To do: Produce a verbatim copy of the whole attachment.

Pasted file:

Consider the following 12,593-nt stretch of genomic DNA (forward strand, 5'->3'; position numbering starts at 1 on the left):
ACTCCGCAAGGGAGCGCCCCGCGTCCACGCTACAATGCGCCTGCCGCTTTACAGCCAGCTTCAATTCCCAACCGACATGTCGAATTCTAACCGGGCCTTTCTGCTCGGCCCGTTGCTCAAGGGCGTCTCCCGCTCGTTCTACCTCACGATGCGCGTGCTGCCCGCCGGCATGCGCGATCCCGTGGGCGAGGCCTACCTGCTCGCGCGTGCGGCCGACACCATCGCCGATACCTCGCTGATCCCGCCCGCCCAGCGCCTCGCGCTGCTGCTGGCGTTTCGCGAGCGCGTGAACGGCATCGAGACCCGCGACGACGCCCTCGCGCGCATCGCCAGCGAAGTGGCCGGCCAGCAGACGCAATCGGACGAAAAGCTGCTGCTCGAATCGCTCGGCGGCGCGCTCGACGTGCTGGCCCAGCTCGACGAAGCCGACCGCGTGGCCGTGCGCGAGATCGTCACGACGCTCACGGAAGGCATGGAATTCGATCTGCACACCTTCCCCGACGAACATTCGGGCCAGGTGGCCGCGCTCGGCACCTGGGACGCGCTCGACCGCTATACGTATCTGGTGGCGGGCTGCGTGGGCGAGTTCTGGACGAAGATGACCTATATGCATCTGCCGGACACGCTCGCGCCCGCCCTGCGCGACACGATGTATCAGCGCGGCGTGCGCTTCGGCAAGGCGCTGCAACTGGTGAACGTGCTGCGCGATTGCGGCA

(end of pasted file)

Consider the following 12,593-nt stretch of genomic DNA (forward strand, 5'->3'; position numbering starts at 1 on the left):
ACTCCGCAAGGGAGCGCCCCGCGTCCACGCTACAATGCGCCTGCCGCTTTACAGCCAGCTTCAATTCCCAACCGACATGTCGAATTCTAACCGGGCCTTTCTGCTCGGCCCGTTGCTCAAGGGCGTCTCCCGCTCGTTCTACCTCACGATGCGCGTGCTGCCCGCCGGCATGCGCGATCCCGTGGGCGAGGCCTACCTGCTCGCGCGTGCGGCCGACACCATCGCCGATACCTCGCTGATCCCGCCCGCCCAGCGCCTCGCGCTGCTGCTGGCGTTTCGCGAGCGCGTGAACGGCATCGAGACCCGCGACGACGCCCTCGCGCGCATCGCCAGCGAAGTGGCCGGCCAGCAGACGCAATCGGACGAAAAGCTGCTGCTCGAATCGCTCGGCGGCGCGCTCGACGTGCTGGCCCAGCTCGACGAAGCCGACCGCGTGGCCGTGCGCGAGATCGTCACGACGCTCACGGAAGGCATGGAATTCGATCTGCACACCTTCCCCGACGAACATTCGGGCCAGGTGGCCGCGCTCGGCACCTGGGACGCGCTCGACCGCTATACGTATCTGGTGGCGGGCTGCGTGGGCGAGTTCTGGACGAAGATGACCTATATGCATCTGCCGGACACGCTCGCGCCCGCCCTGCGCGACACGATGTATCAGCGCGGCGTGCGCTTCGGCAAGGCGCTGCAACTGGTGAACGTGCTGCGCGATTGCGGCA